Married spouse support found to elongate heart health.

Researchers from the University of Rochester found that happily wedded people who undergo coronary bypass surgery are more than three times as likely to be living 15 years later as compared to their unmarried counterparts; the report was published in the journal Health Psychology, a publication of the American Psychological Association.

"There is something in a good relationship that helps people stay on track" says Kathleen King, professor emerita from the School of Nursing at the University of Rochester and lead author on the paper.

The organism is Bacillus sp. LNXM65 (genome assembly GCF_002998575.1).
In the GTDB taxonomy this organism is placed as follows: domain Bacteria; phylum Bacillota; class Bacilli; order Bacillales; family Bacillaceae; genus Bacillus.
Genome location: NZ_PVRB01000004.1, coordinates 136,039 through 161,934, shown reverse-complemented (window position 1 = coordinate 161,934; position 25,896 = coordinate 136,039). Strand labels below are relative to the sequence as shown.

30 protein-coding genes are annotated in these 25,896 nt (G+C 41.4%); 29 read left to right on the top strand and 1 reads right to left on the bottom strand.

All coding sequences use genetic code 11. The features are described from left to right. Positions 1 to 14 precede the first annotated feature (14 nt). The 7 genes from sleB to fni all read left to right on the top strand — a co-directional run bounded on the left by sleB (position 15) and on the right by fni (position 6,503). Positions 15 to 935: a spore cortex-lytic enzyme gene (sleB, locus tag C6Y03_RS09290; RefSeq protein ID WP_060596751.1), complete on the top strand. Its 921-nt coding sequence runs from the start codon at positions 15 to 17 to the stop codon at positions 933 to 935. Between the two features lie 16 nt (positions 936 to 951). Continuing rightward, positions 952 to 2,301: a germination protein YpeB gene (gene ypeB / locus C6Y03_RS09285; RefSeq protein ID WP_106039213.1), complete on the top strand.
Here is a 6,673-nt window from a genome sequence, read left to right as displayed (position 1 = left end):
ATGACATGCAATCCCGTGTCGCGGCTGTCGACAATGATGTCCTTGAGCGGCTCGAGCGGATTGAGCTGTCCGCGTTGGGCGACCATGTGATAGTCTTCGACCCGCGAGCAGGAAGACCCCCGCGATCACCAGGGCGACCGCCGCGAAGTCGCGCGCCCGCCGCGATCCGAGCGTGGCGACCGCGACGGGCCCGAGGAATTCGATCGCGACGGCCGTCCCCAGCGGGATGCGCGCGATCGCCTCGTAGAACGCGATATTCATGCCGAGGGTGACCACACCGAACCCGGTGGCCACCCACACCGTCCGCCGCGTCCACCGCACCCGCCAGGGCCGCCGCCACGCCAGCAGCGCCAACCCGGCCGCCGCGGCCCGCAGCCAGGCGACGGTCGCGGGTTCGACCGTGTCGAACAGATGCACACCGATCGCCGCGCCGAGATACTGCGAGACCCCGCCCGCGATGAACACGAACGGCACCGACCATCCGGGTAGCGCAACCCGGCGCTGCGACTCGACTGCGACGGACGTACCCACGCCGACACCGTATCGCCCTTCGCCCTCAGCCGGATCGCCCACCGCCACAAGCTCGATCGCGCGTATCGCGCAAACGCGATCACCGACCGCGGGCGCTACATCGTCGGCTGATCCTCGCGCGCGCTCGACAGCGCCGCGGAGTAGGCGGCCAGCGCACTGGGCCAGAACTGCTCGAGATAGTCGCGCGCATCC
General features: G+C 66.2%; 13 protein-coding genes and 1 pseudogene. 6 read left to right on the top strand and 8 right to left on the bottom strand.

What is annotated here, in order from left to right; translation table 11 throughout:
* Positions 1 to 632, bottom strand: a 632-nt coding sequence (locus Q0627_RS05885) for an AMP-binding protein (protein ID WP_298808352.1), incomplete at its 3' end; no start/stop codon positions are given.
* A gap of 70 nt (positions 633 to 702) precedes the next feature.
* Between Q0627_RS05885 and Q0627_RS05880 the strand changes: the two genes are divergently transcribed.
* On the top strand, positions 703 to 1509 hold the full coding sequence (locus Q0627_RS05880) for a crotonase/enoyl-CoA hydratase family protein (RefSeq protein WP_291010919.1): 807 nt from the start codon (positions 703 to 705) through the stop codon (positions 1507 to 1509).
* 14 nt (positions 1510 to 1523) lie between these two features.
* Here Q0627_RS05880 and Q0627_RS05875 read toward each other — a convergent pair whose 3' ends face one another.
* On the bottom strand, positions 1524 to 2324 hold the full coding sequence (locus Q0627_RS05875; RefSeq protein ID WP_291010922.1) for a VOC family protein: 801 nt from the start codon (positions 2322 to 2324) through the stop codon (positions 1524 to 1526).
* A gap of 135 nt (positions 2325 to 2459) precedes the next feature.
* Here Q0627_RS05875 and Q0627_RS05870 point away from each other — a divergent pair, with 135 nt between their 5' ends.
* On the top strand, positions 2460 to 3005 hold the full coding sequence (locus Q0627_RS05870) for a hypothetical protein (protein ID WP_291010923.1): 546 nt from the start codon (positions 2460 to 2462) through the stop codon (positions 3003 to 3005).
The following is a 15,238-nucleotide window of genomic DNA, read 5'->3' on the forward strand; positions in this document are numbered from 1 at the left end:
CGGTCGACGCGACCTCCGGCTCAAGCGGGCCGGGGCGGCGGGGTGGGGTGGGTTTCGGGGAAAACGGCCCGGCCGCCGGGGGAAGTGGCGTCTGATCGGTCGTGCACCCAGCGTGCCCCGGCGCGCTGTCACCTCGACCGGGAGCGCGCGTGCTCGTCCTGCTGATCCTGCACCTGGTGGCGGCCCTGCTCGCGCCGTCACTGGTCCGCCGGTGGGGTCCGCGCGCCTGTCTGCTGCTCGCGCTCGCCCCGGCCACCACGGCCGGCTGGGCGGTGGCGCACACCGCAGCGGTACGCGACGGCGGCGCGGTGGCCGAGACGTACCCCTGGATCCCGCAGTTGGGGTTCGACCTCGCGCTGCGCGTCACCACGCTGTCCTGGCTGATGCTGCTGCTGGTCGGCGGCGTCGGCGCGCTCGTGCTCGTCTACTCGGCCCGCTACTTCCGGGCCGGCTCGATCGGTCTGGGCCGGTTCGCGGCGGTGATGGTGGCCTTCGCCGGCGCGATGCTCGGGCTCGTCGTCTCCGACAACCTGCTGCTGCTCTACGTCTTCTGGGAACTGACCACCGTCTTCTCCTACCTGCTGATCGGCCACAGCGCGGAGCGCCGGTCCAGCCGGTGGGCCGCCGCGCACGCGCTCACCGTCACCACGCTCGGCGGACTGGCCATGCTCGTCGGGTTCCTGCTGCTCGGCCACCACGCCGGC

In fact, the effect of marital satisfaction is "every bit as important to survival after bypass surgery as more traditional risk factors like tobacco use, obesity, and high blood pressure," says coauthor Harry Reis, professor of psychology at the University of Rochester.

The study finds that the marriage advantage plays out differently for men and women. For men, generally marriage is linked to higher survival rates: the more satisfying the marriage the higher the rate of survival.

For women, the quality of the relationship is even more important, while unhappy marriages provide no survival benefits, satisfying unions increase a women's survival rate almost fourfold.

"Wives need to feel satisfied in their relationships to reap a health dividend," explains Reis. "But the payoff for marital bliss is even greater for women than for men."